Markets were braced for volatility in US petrol and diesel prices on Sunday as the country’s biggest fuel pipeline remained shut down following a cyber attack.
The Colonial Pipeline, which carries 45 per cent of the fuel consumed on the US East Coast, was taken offline on Friday, restricting the movement of gasoline, diesel and jet fuel from refineries on the Gulf coast to markets such as Atlanta, Washington and New York.
The disruption comes as Americans begin travelling more with the lifting of coronavirus restrictions, and just ahead of the US driving season, the country’s peak demand months.
“We’re realising the gravity of it is maybe worse than what we’d expected,” said Patrick De Haan, head of petroleum analysis at data provider GasBuddy.
De Haan said he expected a “slight impact” when electronic trading resumed on Sunday evening, with prices rising by a few cents. But if the pipeline was not quickly reopened the impact on prices could become more severe in the coming days.
“There’s still a little breathing room, we’re starting to run low on it. But Monday, Tuesday if there’s no news, you know we’re dealing with something fairly significant.”
The pipeline is the country’s biggest conduit for refined products, spanning more than 5,500 miles from Pasadena, Texas to Linden, New Jersey and New York Harbor, with capacity of 2.5m barrels a day, or almost 15 per cent of total US demand. It serves some of the country’s main transport hubs, including the country’s busiest airport, Hartsfield-Jackson in Atlanta.
Gasoline demand in areas served by the pipeline rose by about 4 per cent on Saturday compared with the previous week, according to GasBuddy, indicating a degree of panic buying as consumers fretted over the potential for a prolonged outage.
The shutdown may trigger another rise in US petroleum imports, exposing the country’s energy vulnerability despite a decade of soaring domestic and gas production.
“The base case is that it’s resolved quickly, but if not US gasoline and diesel prices will have to rise very significantly to draw in sufficient imports from Europe,” said Robert Campbell, head of oil products research at consultancy Energy Aspects.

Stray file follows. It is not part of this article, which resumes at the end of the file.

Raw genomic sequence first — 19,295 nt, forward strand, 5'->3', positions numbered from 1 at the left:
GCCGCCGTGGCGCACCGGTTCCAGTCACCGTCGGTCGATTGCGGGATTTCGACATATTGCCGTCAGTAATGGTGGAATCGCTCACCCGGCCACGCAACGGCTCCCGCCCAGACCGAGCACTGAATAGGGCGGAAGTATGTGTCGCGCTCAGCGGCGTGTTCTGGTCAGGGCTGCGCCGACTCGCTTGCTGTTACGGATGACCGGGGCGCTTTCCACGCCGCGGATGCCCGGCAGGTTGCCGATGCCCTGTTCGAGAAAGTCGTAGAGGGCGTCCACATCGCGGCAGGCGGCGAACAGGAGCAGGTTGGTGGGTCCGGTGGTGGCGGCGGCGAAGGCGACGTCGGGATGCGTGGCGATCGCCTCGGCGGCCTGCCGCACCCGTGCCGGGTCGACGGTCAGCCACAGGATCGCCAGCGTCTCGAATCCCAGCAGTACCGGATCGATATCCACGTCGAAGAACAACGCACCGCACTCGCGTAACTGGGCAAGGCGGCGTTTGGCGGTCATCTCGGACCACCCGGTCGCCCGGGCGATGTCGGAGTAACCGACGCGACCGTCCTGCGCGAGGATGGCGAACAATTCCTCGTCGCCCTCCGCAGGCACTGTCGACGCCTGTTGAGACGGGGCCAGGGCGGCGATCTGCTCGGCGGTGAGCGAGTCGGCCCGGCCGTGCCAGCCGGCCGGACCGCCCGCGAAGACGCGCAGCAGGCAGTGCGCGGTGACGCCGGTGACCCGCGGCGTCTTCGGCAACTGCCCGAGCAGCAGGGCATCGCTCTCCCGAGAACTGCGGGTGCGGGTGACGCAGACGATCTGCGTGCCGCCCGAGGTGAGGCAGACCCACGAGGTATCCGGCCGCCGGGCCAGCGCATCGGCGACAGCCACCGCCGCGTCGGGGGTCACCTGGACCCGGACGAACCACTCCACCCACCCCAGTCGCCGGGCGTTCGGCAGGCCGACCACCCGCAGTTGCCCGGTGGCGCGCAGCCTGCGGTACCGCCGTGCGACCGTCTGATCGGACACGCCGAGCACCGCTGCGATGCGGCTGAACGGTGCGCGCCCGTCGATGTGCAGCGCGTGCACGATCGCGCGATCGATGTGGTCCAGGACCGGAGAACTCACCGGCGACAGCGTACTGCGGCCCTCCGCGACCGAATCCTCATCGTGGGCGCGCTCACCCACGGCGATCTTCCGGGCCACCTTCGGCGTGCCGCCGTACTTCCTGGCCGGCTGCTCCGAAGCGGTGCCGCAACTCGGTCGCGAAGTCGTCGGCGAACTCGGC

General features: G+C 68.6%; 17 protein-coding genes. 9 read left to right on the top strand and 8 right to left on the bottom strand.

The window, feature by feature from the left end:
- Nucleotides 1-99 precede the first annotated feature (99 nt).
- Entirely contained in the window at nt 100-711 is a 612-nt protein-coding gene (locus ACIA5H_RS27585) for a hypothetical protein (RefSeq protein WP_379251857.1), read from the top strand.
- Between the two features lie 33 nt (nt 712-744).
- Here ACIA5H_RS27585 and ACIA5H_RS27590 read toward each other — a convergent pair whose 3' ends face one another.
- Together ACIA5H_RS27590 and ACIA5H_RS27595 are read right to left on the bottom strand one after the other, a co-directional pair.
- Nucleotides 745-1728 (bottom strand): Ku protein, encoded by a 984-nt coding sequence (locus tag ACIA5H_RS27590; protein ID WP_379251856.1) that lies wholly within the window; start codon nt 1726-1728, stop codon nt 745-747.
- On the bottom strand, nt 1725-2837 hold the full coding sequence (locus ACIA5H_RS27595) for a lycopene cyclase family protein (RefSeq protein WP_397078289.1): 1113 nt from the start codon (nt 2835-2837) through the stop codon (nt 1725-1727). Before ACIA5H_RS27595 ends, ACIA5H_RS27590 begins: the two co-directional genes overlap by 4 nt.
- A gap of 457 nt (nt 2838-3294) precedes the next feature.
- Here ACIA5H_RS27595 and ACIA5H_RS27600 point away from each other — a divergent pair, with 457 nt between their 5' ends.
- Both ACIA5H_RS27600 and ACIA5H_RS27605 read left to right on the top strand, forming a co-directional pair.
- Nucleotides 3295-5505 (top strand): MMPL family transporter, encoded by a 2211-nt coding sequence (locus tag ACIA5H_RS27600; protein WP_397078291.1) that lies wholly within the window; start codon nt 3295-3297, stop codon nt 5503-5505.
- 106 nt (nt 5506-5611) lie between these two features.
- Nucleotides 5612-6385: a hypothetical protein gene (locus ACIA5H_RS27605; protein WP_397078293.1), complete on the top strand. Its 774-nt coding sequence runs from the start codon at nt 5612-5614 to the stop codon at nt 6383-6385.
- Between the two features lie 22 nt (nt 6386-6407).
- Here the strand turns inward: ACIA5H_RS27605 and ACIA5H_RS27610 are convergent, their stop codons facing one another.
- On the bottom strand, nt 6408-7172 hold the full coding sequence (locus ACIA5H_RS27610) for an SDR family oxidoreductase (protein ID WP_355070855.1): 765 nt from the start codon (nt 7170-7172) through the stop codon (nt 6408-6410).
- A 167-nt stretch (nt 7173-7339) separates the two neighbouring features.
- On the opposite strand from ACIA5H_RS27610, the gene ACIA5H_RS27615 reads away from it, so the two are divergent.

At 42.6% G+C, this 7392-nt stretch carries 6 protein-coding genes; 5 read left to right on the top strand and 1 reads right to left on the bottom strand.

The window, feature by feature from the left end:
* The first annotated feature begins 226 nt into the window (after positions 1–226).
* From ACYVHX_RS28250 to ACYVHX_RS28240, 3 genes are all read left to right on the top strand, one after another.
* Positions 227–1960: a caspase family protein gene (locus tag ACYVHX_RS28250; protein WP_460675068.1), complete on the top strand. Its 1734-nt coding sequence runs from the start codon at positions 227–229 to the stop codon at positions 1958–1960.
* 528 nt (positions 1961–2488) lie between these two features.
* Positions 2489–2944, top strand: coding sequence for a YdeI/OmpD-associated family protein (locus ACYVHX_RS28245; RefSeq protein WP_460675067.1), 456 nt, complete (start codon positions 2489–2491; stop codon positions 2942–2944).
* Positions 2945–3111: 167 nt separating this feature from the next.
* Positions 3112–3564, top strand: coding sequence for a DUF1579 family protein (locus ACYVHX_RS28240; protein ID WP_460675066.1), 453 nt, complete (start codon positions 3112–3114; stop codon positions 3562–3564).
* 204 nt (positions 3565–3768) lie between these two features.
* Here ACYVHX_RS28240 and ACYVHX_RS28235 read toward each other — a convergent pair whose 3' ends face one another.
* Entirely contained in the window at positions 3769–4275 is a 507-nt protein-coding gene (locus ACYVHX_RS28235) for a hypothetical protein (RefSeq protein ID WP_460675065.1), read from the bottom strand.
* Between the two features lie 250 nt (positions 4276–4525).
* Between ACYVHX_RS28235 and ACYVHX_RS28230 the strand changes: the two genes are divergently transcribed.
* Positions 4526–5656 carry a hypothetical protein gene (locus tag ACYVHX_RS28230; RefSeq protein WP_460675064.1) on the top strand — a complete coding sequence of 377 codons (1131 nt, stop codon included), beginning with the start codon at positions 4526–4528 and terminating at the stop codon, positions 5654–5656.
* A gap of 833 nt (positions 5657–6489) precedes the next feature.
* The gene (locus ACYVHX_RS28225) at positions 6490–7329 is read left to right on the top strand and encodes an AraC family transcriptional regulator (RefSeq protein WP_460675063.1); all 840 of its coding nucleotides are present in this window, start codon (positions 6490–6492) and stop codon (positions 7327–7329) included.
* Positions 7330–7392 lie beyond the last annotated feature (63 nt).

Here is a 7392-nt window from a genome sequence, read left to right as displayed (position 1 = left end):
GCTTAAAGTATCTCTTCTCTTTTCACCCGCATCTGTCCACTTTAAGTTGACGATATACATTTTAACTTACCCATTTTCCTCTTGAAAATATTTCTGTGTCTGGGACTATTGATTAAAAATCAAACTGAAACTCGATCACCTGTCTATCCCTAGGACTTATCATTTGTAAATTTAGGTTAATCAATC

The federal government could also temporarily waive the Jones Act, which prohibits non-US-flagged vessels from shipping goods between US ports, to allow fuel to be transported from the US Gulf to the eastern seaboard, analysts said. Rules requiring gasoline to include biofuels could also be lifted temporarily to make it easier to produce more gasoline if a shortage emerged, said Campbell.
Refiners in the US Gulf Coast that use the pipeline to ship products eastward would be forced to trim back fuel production, he said.
Large pipelines increasingly rely on automation to monitor flows and pressure, and control batches of deliveries of petroleum products, increasing the disruption that can be caused by a computer hack.
“This is definitely not a schoolboy prank. This is a highly sophisticated attack on a piece of critical infrastructure,” said Campbell.
The attack comes amid growing concerns about cyber security vulnerabilities in America’s critical infrastructure after last year’s SolarWinds attack.
President Joe Biden was briefed on the situation at the weekend, and the White House said the federal government was “working actively to assess the implications of this incident, avoid disruption to supply, and help the company restore pipeline operations as quickly as possible”.
The attack came as the White House was preparing for another round of negotiations with legislators about the president’s proposed $2.3tn infrastructure package.
Biden and the Democrats say unprecedented federal spending levels on everything from broadband access to subsidised childcare are needed to help propel and sustain an economic recovery. But Republicans have pushed for a slimmed-down bill more tightly focused on traditional infrastructure projects, such as roads, bridges and tunnels.
Adam Kinzinger, a Republican congressman from Illinois, on Sunday said the attack on the Colonial pipeline underscored the importance of investing in critical infrastructure and energy projects.
“This needs to redouble our efforts as a country to get past our internal divisions . . . and focus on things like critical infrastructure in the future,” he told CBS News. “Because this is only going to continue to happen more often if we’re not careful.”